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Render   /rˈɛndər/   Listen
Render

verb
(past & past part. rendered;pres. part. rendering)
1.
Cause to become.
2.
Give something useful or necessary to.  Synonyms: furnish, provide, supply.
3.
Give an interpretation or rendition of.  Synonym: interpret.
4.
Give or supply.  Synonyms: generate, give, return, yield.  "This year's crop yielded 1,000 bushels of corn" , "The estate renders some revenue for the family"
5.
Pass down.  Synonyms: deliver, return.  "Deliver a judgment"
6.
Make over as a return.  Synonym: submit.
7.
Give back.  Synonym: return.
8.
To surrender someone or something to another.  Synonyms: deliver, fork out, fork over, fork up, hand over, turn in.  "Render up the prisoners" , "Render the town to the enemy" , "Fork over the money"
9.
Show in, or as in, a picture.  Synonyms: depict, picture, show.  "The face of the child is rendered with much tenderness in this painting"
10.
Coat with plastic or cement.
11.
Bestow.  Synonym: give.  "Render thanks"
12.
Restate (words) from one language into another language.  Synonyms: interpret, translate.  "Can you interpret the speech of the visiting dignitaries?" , "She rendered the French poem into English" , "He translates for the U.N."
13.
Melt (fat or lard) in order to separate out impurities.  Synonym: try.  "Render fat in a casserole"



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"Render" Quotes from Famous Books



... then it was that some of Sir Phelim O'Neill's wild followers in revenge, and in fear of the advancing army, massacred their prisoners in some of the towns in Tyrone. The subsequent cruelties were not on one side only, and were magnified to render the Irish detestable, so as to make it impossible for the king to seek their aid without ruining his cause utterly in England. The story of the massacre, invented to serve the politics of the hour, has been since kept ...
— The Land-War In Ireland (1870) - A History For The Times • James Godkin

... the sad product of his illness of body, to fight against his friend, to battle against his one chance of recovery? That would complicate matters. That—Isaacson clearly recognized it—would place him at so grave a disadvantage that it might render his position impossible. What had been the scene last night after he had left the Loulia? How had it affected the sick man? Again he seemed to hear that dreadful laughter, the cries that had followed ...
— Bella Donna - A Novel • Robert Hichens

... strokes are before it touches the ground. The bracciali are hollow tubes of wood, thickly studded outside with pointed bosses, projecting an inch and a half, and having inside, across the end, a transverse bar, which is grasped by the hand, so as to render them manageable to the wearer. The balls, which are of the size of a large cricket-ball, are made of leather, and are so heavy, that, when well played, they are capable of breaking the arm, unless properly received on the bracciale. They are inflated with air, which is pumped into ...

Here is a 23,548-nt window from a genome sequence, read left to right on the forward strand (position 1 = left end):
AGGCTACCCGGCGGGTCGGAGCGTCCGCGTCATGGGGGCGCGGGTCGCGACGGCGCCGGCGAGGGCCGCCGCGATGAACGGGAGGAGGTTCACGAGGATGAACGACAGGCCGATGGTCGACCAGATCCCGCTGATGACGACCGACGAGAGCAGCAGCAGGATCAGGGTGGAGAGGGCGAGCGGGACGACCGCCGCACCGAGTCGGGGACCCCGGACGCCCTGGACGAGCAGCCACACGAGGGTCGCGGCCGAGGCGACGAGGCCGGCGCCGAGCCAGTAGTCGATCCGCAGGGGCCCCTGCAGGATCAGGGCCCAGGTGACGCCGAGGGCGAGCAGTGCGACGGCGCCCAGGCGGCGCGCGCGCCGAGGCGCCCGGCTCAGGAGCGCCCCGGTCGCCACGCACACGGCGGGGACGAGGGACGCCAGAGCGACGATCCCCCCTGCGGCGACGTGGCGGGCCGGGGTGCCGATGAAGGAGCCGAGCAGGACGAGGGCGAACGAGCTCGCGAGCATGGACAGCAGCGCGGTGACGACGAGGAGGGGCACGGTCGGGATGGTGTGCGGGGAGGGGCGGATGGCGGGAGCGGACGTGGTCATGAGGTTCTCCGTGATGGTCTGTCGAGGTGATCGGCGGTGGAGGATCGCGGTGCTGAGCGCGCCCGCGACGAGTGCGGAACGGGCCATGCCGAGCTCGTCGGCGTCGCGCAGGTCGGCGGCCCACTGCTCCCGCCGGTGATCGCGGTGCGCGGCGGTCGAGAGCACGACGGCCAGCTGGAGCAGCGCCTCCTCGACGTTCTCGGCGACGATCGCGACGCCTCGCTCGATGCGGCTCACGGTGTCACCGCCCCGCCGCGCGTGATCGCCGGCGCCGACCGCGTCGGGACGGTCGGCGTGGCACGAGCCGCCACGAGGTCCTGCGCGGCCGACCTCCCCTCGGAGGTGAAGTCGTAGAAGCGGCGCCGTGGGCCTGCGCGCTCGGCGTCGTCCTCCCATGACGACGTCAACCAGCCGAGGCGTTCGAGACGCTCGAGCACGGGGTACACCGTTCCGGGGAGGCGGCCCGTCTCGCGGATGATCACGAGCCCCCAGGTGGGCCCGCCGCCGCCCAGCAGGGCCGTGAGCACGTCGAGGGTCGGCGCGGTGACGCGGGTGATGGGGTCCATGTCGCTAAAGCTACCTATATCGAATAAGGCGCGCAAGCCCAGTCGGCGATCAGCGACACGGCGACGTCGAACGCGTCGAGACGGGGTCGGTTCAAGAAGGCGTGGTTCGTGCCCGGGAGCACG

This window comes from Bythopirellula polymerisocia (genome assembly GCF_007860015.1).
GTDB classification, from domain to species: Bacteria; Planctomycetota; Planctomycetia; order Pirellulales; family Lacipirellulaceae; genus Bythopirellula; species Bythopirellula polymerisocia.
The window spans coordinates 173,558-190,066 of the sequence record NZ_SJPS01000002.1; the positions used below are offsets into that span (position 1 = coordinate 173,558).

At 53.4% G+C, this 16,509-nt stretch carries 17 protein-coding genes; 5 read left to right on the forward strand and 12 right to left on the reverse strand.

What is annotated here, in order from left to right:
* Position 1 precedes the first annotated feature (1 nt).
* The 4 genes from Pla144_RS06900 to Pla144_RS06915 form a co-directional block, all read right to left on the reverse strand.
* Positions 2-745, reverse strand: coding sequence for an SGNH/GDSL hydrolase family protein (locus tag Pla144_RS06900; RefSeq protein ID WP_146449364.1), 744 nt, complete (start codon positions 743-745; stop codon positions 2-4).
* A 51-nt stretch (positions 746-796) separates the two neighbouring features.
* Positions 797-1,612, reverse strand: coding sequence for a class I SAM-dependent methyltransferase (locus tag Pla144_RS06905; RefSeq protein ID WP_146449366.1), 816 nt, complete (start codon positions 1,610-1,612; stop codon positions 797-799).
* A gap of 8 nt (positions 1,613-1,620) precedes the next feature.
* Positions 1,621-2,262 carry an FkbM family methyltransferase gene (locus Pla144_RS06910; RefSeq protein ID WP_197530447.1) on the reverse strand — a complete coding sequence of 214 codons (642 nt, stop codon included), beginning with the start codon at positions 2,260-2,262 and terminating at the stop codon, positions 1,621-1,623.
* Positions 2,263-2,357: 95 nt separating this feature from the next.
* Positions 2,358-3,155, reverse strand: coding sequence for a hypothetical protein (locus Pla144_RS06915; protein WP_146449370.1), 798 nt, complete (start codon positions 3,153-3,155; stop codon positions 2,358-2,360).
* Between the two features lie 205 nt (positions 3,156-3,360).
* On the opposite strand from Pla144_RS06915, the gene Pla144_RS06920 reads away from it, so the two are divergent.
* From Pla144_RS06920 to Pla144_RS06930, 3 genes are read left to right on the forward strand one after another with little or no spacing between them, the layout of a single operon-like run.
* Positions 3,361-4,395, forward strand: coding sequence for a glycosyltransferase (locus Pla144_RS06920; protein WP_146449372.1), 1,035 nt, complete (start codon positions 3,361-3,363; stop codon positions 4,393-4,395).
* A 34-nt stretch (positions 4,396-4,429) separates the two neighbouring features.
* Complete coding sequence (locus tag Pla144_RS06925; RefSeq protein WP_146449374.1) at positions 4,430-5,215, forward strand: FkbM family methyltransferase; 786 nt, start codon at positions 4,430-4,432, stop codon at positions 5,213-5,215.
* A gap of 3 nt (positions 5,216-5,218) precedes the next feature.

— The Atlantic Monthly, Volume 5, No. 28, February, 1860 • Various

... dearest girl, would be impossible. Such a hue and cry would be raised after us as would render nothing short of positive invisibility capable of protecting us from our enemies. Then your father!—such a step might possibly break his heart; a calamity which would fill your mind with remorse to the last day ...
— Willy Reilly - The Works of William Carleton, Volume One • William Carleton

... the outcry of a woman. If thou see a fair jewel, possess thyself of it, and give it to another, for thus thou shalt obtain praise. If thou see a fair woman, pay thy court to her, whether she will or no; for thus thou wilt render thyself a better and more esteemed man ...
— The Mabinogion Vol. 1 (of 3) • Owen M. Edwards

... to watch; for she had quoted from a lecture of his, delivered to us that week. After an instant he said, with slow maliciousness: 'Oh, ye gods, render me worthy of this Portia, and teach her to do as ...
— The Judgment House • Gilbert Parker

... you," says he, "not to let your resentments run so high as to deprive us of your third book, wherein your applications of your mathematical doctrine to the theory of comets, and several curious experiments which, as I guess by what you write ought to compose it, will undoubtedly render it acceptable to those who will call themselves philosophers without mathematics, which are much ...
— The Great Events by Famous Historians, Volume 12 • Editor-In-Chief Rossiter Johnson

... Bull Edit. "Amtar" (rains), as in Mac. Edit. So Mr. Payne (I., 5) translates: And when she flashes forth the lightning of her glance, She maketh eyes to rain, like showers, with many a tear. I would render it, "She makes whole cities shed tears," and prefer it for a reason which will generally influence ...
— The Book of the Thousand Nights and a Night, Volume 1 • Richard F. Burton

... caught nothing of what I said. She was praying to the Virgin in a kind of ecstacy, which seemed to render her ...
— Curious, if True - Strange Tales • Elizabeth Gaskell

... been willing, even at that somewhat late age, to study for the Bar, or accept, if he could obtain it, any other employment which might render him less ineligible from a pecuniary point of view. But Miss Barrett refused to hear of such a course; and the subsequent necessity for her leaving England would have rendered ...